OverviewThe term “alcoholic liver disease” refers to a set of progressive hepatic conditions that result from the long-term alcohol abuse. It comprises the following diseases: fatty liver, alcoholic hepatitis and cirrhosis.
Fatty liver disease occurs after acute alcohol ingestion. If abstinence or moderate alcohol consumption is adopted, the situation is easily reversible and does not predispose to any serious, chronic liver diseases.
Alcoholic hepatitis tends to develop after a sustained consumption of a large amount of alcohol over time. The liver disorders that the patients may have can range from asymptomatic biochemical alterations to the fulminant liver failure.
Cirrhosis occurs later in the course of the disease and it is characterized by the replacement of the normal, functional tissue of the liver by fibrous tissue. Fibrous tissue does not perform normal hepatic functions, thus producing specific clinical manifestations. Liver cirrhosis is usually considered irreversible.
Alcoholic liver disease is accountable for many cases of mortality and morbidity worldwide.
SymptomsFatty liver disease is frequently asymptomatic or presents with nonspecific symptoms, which rarely suggest the presence of acute liver disease. Upon physical examination, the doctor may identify an enlarged, sometimes tender liver. If the accumulation of fat in the liver is stern, the patient may complain of weakness, abdominal pain, nausea, loss of appetite and a general feeling of discomfort.
The spectrum of alcoholic hepatitis’ severity is rather extensive, meaning that the patients can present with a variety of manifestations. Less specific symptoms include abdominal pain and distension, nausea, vomiting, anorexia and weight loss. More serious symptoms can include liver failure and encephalopathy. Physically, the patient might have jaundice (yellowing of the skin and whites of the eyes), spider angiomas (spider-like veins on the skin) and enlargement of the liver.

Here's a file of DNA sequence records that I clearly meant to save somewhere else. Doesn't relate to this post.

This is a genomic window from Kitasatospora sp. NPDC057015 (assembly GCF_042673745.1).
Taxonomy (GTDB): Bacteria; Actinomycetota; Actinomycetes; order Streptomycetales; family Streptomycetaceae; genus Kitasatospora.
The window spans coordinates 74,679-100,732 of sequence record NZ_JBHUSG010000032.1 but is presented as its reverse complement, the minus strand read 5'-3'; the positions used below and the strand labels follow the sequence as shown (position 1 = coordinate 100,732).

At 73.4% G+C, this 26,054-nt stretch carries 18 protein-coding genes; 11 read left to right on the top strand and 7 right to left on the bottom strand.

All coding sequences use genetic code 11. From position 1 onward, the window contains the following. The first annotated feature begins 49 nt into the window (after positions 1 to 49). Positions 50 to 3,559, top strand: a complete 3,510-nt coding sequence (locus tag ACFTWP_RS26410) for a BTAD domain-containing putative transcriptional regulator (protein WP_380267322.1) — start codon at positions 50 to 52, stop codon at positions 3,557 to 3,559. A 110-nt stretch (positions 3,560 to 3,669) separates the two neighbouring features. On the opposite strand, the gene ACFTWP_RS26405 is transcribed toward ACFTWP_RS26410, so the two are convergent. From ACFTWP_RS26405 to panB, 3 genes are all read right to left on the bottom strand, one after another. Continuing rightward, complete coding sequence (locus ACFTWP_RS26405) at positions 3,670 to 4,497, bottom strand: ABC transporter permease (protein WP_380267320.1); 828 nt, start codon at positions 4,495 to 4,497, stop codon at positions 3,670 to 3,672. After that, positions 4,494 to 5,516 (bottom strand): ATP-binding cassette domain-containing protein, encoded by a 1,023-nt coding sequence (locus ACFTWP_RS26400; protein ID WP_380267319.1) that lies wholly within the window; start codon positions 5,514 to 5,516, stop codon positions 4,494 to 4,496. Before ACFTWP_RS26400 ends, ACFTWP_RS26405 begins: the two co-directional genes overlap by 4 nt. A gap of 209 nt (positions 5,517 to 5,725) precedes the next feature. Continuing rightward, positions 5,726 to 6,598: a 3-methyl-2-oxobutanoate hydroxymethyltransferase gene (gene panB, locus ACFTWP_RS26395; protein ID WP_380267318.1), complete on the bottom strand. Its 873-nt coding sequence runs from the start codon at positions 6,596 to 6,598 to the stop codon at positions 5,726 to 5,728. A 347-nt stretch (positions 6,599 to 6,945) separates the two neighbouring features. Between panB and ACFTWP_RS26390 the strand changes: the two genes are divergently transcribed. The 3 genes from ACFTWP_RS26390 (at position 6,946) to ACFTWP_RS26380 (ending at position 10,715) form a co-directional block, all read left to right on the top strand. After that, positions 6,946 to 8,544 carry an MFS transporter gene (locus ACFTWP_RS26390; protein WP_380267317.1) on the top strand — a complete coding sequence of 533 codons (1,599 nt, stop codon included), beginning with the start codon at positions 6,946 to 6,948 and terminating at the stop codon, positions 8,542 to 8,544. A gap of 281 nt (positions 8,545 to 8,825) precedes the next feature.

Patients with alcoholic cirrhosis typically have the same symptoms as patients with cirrhosis with a different origin. These include jaundice, generalized itching, abnormal lab results, bleeding gums and/or nose and vomiting, among others.
Risk factorsThe main factors recognized to increase the risk of alcoholic liver disease are:
- Consumption of high quantities of alcohol, maintained over a prolonged period of time
- Being a female increases the susceptibility of having the disease
- A concomitant hepatitis C infection
- Certain genetic factors
- Malnutrition, especially vitamin A and E deficiencies. These deficiencies are very common in people who have drinking problems, because they often neglect their diets
- Hemochromatosis, a medical condition characterized by iron overload
DiagnosisWith the majority of patients having no symptoms, fatty liver disease is typically diagnosed after the identification of abnormal biochemical parameters. Some ultrasonographic findings are characteristic of fatty liver disease but do not allow for the identification of its cause (alcohol, insulin resistance, malnutrition, drug side effects, etc.). Consequently, to attribute a fatty liver disease to alcohol consumption, a detailed and accurate patient history must be obtained.
The diagnosis of alcoholic hepatitis also relies on a complete patient history, complemented with a physical examination and laboratory tests. The tests focus on the measurement of substances produced by the liver that can be found in the bloodstream. For a definite diagnosis, a liver biopsy might be necessary.
Diagnosing of alcoholic cirrhosis also depends on the combining physical and lab observations with a history of excessive alcohol intake over time. Most of the time, doctors can quickly associate the reported signs and symptoms and the liver biopsy findings with alcoholic cirrhosis and decide on the best course of treatment.
TreatmentThe first step in the treatment of alcoholic liver disease is the ending of alcohol consumption. In some cases, the patient might need to be accompanied by a specialized team and, as such, the referral to an adequately qualified team is essential.
- Nutritional supplementation - Because most patients with alcoholic liver disease have a tendency to neglect their diets, nutritional support must be provided for all patients. Adequate protein intake must be ensured. Nutritional supplementation may help improve the liver function.
- Drugs - Certain drugs can help patients deal with the liver damage and its associated symptoms. These include corticosteroids, colchicines, propylthiouracil, insulin, glucagon and others.
- Liver transplantation - Liver transplantation might be an option for patients with such a high degree of liver damage that no other approaches seem effective. However, liver donors are scarce in most countries and waiting lists tend to be long.